87. Mike Cammalleri: His career is trending in the wrong direction. Injuries have hurt his chances to be a consistent 75-plus-point guy; 32 points in 32 playoff games show he has skill and battle and the kind of player you want on your team in a big game.



88. Shane Doan: His style of play has worn down his scoring acumen. Would love to see him traded to a top-tier team to watch his insane playoff intensity for more than one round. He was possessed in last season's playoffs. Free agent after this year.



89. Stephen Weiss: I really like him as a player and frankly am surprised he doesn't produce more points. A different situation with different teammates could have meant a more prolific career. Has never played in a playoff series in his 10-year career, but I bet he would be dependable.



90. Kevin Shattenkirk: Can run a power play and deliver a big hit. Smart and skilled. Elusive losing the first forechecker and strong on his skates. Well trained. U.S. Development Program and Boston University under Jack Pahkah. Great teammate.



91. Dan Girardi: He plays a ton, plays an involved game (top 5 in blocked shots, top 5 in hits), and has somehow evaded injury. His offensive playoff line is arid: 32 games, no goals, three assists. Helped construct the Rangers' identity with his personality and play.



92. Mark Streit: Very productive blueliner who is still coming back from a shoulder injury. His shots and goals per game are down. Expect those to improve during the stretch drive.



93. Pekka Rinne: Gigantic goalie (6-foot-5, 209 pounds) from Finland who has been a regular-season horse but whose numbers slip a little in the postseason. That has to change for him to move up this list.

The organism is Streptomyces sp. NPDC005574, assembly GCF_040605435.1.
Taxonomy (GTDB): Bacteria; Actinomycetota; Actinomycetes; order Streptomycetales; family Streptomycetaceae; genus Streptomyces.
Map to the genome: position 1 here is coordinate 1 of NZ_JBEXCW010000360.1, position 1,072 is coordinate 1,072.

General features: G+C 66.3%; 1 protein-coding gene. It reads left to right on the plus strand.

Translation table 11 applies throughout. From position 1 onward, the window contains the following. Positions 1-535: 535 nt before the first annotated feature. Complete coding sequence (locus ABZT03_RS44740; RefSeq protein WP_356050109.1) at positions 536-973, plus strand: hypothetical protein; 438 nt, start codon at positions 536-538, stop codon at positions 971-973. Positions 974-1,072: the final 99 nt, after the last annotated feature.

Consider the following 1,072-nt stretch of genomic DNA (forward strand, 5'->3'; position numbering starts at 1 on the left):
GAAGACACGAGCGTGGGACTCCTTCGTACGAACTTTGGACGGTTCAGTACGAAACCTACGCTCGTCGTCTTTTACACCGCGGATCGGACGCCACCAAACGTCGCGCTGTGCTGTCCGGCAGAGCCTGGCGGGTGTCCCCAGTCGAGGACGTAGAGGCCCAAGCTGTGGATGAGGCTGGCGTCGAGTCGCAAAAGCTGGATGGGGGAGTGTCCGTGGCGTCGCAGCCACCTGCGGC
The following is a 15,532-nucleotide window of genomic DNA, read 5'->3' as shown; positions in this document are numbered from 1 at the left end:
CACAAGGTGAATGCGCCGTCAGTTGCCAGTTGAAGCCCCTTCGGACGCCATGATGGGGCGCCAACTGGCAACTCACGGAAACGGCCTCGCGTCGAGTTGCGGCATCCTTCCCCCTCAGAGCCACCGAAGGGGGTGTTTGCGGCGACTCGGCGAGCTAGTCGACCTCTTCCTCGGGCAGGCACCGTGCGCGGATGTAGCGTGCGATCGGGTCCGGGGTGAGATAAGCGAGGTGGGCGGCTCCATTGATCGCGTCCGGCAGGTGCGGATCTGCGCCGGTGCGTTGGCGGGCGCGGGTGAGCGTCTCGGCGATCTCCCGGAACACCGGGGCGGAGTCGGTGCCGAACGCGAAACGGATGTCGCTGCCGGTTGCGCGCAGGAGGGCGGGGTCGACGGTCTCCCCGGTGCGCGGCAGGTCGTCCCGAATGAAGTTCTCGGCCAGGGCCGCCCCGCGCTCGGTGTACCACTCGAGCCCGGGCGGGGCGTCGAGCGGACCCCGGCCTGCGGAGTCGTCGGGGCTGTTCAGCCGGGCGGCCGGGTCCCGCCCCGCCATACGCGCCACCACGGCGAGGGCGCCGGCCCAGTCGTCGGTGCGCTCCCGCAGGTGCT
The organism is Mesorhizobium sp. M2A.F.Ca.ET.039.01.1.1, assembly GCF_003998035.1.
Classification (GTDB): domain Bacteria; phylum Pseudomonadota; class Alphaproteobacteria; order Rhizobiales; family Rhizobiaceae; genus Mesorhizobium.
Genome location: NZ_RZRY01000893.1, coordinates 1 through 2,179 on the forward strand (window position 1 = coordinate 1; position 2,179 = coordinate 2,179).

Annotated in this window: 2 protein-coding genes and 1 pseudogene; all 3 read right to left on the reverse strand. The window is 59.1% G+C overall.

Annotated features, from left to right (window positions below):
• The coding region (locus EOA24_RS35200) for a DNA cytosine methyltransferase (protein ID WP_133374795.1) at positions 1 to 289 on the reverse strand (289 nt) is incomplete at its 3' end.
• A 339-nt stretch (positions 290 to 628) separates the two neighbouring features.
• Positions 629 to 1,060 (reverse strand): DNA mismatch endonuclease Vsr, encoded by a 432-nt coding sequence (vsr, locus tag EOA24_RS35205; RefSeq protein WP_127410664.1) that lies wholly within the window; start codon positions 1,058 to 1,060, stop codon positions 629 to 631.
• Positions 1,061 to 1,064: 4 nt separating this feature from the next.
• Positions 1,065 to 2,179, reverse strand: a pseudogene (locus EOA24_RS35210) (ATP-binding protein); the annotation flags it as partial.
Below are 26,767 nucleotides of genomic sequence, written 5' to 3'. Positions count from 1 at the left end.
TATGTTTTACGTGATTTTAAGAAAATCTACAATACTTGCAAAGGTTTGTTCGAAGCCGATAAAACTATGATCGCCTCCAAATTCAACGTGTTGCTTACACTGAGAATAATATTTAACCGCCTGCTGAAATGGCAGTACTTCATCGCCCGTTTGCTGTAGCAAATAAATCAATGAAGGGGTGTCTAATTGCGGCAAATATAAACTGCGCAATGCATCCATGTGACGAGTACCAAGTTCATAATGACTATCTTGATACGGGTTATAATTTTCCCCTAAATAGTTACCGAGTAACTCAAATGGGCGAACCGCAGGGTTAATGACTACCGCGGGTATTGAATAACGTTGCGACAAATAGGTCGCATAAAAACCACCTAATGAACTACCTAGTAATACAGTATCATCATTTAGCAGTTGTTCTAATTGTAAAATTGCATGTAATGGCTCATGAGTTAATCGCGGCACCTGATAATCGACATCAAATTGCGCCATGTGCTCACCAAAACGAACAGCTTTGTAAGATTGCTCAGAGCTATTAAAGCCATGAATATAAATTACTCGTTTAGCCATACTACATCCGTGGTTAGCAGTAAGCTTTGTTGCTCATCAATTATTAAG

94. Nicklas Backstrom: Hard to quantify how Alex Ovechkin effects his numbers. Before his current concussion, he was able to escape injury. He's a little hard to figure out because his numbers, while good, have yet to be consistent.



95. Cam Ward: He has a Conn Smythe on his mantel and that says a lot. His numbers get better in the postseason. That says he is a gamer.



96. Niklas Backstrom: He's the Backstrom from Finland. The Capitals' Backstrom is from Sweden. Has never had a save percentage under .900. Steady.



97. Brad Marchand: He is the kind of player you win with. He won't get 14-Down on your USA Today crossword puzzle but he is quick, nasty and relentless. Going back to Junior, AHL and now NHL, he shows up in big games. Yes, it helps having good teammates, but he is old-school nasty and does not care what you think.



98. Max Pacioretty: Good size, good skater and over his last 82 games he has 30 goals. I don't see why that can't continue, especially if he keeps getting 3.5 shots a game. An American late bloomer who plays with energy. Hockey energy is contagious. This probably surprises you, but the production is there right now and that's what we are looking for.



99. Jeff Carter: Columbus overpaid for him. I see him as a sniping winger, not a center. He scored a lot in Philly because he shot a lot. His shots are way down this season. Incredible release and good size. Poor playoff numbers and casual play are turnoffs for me. There is so much promise here.



100. Alexander Edler: Twenty-five-year-old, 6-foot-4 Swede hits, blocks shots, gets pucks on net, plays a lot and plays all situations. Vancouver's best defenseman who still produces points in the playoffs.




@RyneFults: Pekka is at least a top 50 player. Would you mind checking his stats this season and compare them to other goalies?

Buccigross: Pekka Rinne is 13th in goals against and seventh in goals against playing in a responsible, defensive system. His playoff numbers are not as good as his regular season. Nashville needs those numbers to get better in the postseason.

@LadyHatTrick: I adore you, but I have to agree with @CapsExaminer here: Backstrom at #94 under Fisher post-Cup run Senators is questionable.

Buccigross: With a seven game playoff series on the line, which was the basic premise of this Top 100, Backstrom would be about my 20th pick at center. Considering the five other positions on a team, his spot seems about right to me.

John Buccigross' email address -- for questions, comments or crosschecks -- is john.buccigross@espn.com.

John Buccigross | email

SportsCenter anchor
John Buccigross joined ESPN as an anchor in October 1996. He currently can be seen as an anchor on "SportsCenter." Buccigross frequently contributes to ESPN.com during the season.